My advice for aspiring authors is to develop a thick skin.  The book industry is a very tough one.  People are very critical and it is easy to get discouraged.  Don’t let that happen. Believe in yourself and your book.  There are so many ways right now to publish your book, take advantage of them, and take advantage of other authors. I am always blown away by how generous authors are with their time and knowledge. They are always eager to help.

6.What has been your highlight since becoming a published author? This is a tough question because there have been so many moments. One of the best moments was when I did a book signing and reading at Barnes and Noble – it was a total dream come true.  But equally thrilling is when a reader contacts me to tell me that my story inspired them.

7.Can you share a little of your most recent book with us? And any other books of yours, if you wish. Dangled Carat is my true chick lit story about my attempt to convert a commitment phobic man into a doting husband with a lot of help from his family and friends. It is a humorous, lighthearted read – perfect for the beach – and features a cast of characters only real life could create.

8.What audience is your book targeted for, and what genre does it come under? Dangled Carat is a memoir that reads like chick it.  It is targeted for woman twenty and older. It is the perfect book for anyone who has had dating drama and has wondered if she should love him or dump him.

9.Apart from writing, what do you do in your spare time? I am a total beach bum, so in the summer, that’s where you will find me.  I also love to cook.  And if all else fails, you can find me at the shoe store browsing (err I mean buying) another pair.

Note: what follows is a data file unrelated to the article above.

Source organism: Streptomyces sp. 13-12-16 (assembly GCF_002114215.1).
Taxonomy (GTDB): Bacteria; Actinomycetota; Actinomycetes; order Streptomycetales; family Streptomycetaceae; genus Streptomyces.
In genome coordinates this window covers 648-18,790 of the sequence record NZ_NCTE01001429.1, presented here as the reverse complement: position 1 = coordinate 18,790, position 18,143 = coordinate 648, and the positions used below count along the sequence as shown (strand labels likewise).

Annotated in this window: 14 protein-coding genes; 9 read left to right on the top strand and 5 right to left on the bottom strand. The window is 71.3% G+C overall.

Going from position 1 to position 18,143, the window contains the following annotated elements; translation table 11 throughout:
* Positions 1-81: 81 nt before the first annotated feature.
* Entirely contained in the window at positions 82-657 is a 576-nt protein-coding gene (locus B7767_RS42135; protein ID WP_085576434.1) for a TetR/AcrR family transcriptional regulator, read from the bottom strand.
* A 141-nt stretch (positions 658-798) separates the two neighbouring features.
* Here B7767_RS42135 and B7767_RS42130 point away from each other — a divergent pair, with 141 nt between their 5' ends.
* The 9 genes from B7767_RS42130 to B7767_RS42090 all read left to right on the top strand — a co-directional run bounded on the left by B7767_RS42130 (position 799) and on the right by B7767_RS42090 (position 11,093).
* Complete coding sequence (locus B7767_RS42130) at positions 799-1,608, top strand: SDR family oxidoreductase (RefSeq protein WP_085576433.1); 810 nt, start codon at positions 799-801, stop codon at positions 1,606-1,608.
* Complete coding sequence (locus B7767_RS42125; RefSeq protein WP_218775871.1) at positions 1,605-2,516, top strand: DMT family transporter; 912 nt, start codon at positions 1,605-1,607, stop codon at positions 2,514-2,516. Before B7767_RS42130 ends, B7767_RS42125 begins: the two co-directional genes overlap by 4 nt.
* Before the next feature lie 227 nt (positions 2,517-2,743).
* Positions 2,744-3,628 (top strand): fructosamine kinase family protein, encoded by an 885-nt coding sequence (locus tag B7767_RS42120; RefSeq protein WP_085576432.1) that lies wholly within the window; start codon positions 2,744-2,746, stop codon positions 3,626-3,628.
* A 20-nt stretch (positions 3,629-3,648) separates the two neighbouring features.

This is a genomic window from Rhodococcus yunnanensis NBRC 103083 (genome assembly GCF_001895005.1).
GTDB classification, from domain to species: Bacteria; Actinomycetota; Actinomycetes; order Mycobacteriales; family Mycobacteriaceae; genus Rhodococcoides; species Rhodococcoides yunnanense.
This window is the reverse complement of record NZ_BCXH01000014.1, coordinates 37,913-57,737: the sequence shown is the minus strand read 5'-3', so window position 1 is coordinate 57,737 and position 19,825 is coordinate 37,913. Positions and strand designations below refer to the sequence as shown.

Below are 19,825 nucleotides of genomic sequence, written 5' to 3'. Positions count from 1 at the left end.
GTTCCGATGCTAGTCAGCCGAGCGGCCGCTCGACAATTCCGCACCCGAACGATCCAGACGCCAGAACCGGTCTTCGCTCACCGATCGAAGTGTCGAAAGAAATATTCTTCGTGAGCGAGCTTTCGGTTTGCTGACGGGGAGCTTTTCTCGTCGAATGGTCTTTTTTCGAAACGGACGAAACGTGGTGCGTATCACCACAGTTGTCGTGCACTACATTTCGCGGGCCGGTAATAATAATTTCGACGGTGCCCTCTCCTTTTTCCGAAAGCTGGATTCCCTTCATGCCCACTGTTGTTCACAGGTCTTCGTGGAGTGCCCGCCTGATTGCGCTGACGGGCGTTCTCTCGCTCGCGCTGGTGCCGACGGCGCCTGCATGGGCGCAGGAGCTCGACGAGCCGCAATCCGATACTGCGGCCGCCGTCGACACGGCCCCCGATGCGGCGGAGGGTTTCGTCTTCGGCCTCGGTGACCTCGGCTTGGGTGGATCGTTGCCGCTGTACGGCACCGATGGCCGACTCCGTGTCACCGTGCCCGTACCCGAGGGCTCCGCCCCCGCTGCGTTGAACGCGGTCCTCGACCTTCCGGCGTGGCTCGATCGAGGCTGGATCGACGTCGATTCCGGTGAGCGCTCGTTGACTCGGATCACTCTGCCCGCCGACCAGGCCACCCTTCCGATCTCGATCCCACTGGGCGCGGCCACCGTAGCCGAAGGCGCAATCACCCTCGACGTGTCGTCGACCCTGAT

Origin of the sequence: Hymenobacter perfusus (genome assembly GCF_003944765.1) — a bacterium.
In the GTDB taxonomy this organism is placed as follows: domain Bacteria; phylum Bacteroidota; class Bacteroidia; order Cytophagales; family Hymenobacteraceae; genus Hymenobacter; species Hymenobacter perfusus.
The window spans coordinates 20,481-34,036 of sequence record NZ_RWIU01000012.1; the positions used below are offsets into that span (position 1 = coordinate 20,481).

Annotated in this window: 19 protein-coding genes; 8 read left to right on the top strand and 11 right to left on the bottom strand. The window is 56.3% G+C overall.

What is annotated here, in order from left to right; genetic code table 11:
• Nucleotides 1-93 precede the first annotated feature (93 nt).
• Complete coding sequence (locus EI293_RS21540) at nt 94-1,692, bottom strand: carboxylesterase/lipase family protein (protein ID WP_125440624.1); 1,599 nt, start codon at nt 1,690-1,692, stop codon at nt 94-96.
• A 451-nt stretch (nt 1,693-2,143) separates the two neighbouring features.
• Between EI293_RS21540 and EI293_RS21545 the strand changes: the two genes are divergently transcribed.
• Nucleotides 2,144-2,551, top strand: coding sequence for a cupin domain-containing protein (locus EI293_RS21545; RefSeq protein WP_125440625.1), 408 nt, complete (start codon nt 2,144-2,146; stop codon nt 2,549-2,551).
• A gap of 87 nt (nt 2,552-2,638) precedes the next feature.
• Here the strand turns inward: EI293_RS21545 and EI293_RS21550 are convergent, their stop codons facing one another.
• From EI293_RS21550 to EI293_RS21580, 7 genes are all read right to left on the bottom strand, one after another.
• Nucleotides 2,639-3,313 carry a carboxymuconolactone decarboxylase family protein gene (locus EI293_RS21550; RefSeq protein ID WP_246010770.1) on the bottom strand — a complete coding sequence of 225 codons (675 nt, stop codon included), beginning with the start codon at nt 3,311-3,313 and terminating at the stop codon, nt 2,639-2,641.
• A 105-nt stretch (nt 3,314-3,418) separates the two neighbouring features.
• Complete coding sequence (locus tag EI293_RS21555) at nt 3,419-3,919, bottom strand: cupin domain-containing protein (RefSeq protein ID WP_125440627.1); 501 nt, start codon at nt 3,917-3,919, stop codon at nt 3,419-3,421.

10.What tip would you give to new authors when trying to build a fan-base / get followers and market their books?(What to do and what not to do.) I am a total believer in the power of a blog.  I met so many wonderful people and developed many friendships as a result of blogging.  But in order to do so, you can’t be shy.  The same goes for sites all social media sites.  Comment often. Try to make conversations and build relationships. And above all else, always be yourself.

11.What is the hardest thing about writing? The hardest part about writing is that not all feedback will be positive.  Not everyone will love your book, story, or characters.  Some people will be down right mean and cruel while expressing their opinions. And it hurts.  A lot. But when I feel bad I try to compare books to food. I enjoy really spicy dishes. Other people can’t eat any spice. Neither one of us are right, we are just different. Not everyone loves the same type of food, so how could everyone love the same book?

Blog = http://www.feelingbeachie.com

Twitter = https://twitter.com/feelingbeachie

Facebook  = https://www.facebook.com/HilaryGrossmanAuthor?fref=ts



1 Response to Hilary Grossman

  1. Loretta Rick says:

    Excellent interview. Hilary is one great writer, although I may be partial, since she is my daughter.